CBS revenues sink due to fewer NFL Thursday Night Football games

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CBS today announced its fourth-quarter results including revenue of $3.52 billion, down from $3.59 billion in the year-ago quarter.

The broadcaster blamed the dip on tough comps because of a “significant international licensing agreement” for Showtime last year as well as airing three fewer Thursday Night Football games this quarter.

Still, affiliate and subscription fee revenues rose 13%, which CBS attributed to growth in retransmission revenues, fees from CBS Television Network affiliated stations, and digital distribution services. But, advertising revenues decreased 3%, also falling victim to fewer Thursday Night Football games as well as NFL lower ratings overall. The dip in ad revenue was offset somewhat by political spending at CBS’s local television stations.

CBS’s quarterly operating income also dropped, down to $484 million from $770 million in the year-ago quarter. The broadcaster said the difference was due in part to a one-time pension settlement charge in the fourth quarter of 2016 and a gain from the sale of an internet business in China in the fourth quarter of 2015.

Despite the dip, CBS said adjusted operating income rose to $733 million, up 10% annually from $664 million.

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Broken down, CBS’s entertainment revenues fell to $2.39 billion, down 3% annually from $2.46 billion. But affiliate and subscription fees for the segment rose 28% during the quarter due to higher station affiliation fees and subscription growth at CBS All Access. That helped entertainment operating income climb 7% to $371 million.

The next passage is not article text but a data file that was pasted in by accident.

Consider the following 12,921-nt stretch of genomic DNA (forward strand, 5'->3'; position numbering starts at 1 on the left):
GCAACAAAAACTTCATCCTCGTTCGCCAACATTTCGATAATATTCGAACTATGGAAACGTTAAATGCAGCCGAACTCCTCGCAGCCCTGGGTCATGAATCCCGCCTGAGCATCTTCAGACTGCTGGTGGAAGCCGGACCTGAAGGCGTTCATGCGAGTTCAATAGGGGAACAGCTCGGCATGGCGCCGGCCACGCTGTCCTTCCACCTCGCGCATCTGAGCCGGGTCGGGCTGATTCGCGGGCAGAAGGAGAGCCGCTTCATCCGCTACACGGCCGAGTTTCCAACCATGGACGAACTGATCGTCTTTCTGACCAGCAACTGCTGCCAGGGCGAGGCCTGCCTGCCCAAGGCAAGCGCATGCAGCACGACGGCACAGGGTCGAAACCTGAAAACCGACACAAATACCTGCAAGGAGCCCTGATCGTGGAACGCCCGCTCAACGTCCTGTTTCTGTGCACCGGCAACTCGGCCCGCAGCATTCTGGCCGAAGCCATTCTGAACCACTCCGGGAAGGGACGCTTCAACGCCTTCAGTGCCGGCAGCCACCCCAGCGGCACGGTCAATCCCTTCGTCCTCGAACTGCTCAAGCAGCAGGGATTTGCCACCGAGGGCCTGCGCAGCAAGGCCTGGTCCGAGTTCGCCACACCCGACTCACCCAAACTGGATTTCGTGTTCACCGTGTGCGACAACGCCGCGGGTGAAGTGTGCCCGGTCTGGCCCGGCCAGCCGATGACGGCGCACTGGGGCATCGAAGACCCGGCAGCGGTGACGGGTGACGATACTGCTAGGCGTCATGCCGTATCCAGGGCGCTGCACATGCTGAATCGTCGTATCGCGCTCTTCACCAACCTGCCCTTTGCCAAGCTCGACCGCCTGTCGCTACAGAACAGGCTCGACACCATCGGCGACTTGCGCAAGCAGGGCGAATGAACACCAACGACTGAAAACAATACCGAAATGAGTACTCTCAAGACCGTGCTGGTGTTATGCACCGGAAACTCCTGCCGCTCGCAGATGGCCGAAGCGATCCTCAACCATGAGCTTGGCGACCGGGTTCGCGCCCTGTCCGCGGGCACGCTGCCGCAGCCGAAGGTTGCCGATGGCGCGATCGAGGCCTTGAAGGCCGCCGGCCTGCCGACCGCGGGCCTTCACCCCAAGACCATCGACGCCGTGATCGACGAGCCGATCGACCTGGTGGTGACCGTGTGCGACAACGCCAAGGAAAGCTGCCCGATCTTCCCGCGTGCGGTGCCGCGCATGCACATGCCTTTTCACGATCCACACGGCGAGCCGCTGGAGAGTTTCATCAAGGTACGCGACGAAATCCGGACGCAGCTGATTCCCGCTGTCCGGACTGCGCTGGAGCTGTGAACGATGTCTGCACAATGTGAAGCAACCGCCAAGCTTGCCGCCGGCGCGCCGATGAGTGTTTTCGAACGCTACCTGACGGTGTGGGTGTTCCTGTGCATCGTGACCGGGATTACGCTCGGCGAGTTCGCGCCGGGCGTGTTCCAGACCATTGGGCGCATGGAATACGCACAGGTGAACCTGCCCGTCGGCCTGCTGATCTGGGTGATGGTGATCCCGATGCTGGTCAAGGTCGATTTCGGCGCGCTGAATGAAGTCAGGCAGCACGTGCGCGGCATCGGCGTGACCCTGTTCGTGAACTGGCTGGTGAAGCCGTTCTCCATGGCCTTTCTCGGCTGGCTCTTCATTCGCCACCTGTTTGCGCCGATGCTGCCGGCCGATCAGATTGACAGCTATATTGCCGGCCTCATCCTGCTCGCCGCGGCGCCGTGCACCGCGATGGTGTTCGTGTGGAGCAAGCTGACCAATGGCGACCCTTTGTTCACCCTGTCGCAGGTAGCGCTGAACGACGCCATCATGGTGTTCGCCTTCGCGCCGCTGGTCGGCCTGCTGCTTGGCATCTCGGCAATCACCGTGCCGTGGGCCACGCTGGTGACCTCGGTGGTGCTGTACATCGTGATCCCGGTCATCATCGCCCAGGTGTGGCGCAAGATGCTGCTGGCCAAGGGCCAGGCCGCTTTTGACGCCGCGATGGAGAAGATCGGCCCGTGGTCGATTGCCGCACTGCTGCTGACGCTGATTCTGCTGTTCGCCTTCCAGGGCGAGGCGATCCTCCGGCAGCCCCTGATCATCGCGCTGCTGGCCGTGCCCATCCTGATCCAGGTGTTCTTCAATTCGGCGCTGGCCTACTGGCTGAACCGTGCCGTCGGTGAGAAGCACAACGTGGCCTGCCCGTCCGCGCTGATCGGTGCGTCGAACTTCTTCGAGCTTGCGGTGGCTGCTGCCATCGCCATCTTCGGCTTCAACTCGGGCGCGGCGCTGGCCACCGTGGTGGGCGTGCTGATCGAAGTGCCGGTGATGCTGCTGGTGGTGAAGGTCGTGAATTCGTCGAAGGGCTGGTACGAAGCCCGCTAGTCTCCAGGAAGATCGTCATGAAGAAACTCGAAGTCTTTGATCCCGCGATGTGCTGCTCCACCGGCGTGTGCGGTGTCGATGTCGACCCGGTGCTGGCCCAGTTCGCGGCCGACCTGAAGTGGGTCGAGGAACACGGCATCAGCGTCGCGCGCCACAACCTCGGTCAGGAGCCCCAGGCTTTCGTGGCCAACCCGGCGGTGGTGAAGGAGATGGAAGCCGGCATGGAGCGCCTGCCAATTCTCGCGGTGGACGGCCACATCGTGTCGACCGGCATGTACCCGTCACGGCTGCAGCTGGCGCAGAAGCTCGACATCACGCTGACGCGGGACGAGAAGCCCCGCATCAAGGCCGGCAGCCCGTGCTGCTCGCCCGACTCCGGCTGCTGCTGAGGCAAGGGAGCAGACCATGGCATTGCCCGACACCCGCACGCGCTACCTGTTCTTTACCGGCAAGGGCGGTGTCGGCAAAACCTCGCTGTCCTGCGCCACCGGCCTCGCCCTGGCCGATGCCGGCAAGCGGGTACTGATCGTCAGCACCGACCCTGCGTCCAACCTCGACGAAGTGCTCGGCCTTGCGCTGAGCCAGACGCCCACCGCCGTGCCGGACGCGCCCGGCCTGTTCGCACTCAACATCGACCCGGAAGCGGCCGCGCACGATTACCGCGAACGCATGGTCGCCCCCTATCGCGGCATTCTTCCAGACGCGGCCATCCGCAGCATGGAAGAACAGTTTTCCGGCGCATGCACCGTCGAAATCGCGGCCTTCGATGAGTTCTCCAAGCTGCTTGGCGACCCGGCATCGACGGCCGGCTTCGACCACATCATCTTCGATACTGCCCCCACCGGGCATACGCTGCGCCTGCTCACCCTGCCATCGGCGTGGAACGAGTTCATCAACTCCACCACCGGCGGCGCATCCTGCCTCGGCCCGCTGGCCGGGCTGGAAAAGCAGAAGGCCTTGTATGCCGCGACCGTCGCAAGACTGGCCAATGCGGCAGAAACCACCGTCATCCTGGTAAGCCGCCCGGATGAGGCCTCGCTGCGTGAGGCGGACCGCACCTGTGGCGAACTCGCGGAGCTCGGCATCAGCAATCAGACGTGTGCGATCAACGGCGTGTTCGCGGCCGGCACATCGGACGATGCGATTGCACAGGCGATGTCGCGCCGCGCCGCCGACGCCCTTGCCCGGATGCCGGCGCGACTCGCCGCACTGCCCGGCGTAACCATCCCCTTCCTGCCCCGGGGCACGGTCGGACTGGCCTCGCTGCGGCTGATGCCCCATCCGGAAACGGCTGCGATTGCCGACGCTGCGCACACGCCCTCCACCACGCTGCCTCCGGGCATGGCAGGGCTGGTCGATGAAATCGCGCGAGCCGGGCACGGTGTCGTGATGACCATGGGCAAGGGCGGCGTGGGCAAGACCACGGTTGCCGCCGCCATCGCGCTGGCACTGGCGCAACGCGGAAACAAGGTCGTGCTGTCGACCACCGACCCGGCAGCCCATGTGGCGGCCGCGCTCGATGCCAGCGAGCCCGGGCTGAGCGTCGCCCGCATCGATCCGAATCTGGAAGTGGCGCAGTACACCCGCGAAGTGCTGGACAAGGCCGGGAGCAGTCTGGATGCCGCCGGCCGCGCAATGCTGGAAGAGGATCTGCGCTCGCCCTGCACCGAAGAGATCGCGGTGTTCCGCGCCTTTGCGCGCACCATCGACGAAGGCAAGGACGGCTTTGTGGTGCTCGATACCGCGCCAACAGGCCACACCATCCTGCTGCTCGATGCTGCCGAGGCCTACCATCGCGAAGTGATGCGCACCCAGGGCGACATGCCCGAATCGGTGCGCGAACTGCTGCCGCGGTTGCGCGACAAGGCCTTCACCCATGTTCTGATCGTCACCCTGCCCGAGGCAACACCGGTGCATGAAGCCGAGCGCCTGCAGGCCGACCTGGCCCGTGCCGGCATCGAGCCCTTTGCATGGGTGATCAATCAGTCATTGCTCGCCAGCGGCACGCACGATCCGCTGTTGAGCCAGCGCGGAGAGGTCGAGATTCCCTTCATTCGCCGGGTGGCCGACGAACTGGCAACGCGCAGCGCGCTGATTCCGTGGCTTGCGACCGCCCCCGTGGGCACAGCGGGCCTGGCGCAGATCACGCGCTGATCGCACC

CBS cable networks revenues were also down, reaching $501 million during the quarter, compared to $562 million one year ago. CBS said growth from the Showtime digital streaming subscription offering partially offset this decline.

Cable Networks operating income was $219 million for the fourth quarter of 2016 compared with $228 million for the same prior-year period, primarily reflecting the lower revenues, which was offset by lower programming costs.

While the entertainment and cable networks groups slipped slightly, CBS’s local media revenues climbed 16% to $526 million during the quarter thanks to record political advertising sales from federal and state elections and 9% growth in retransmission and subscription revenues. The revenue rise helped the segment’s operating income rise 45% to $216 million.

Despite a somewhat down fourth quarter, CBS CEO Les Moonves cheered his company’s solid full-year results.

"2016 was a phenomenal year for the CBS Corporation, with all-time highs in revenue, operating income, and EPS that came in above $4 for the first time in our Company's history; and as we begin 2017, I couldn't be more excited about our growth prospects in the years ahead," said Moonves in a statement. "We are already exceeding our projections to generate billions of dollars in incremental revenue, thanks to our new, fast-growing revenue sources and the strength of our base business.”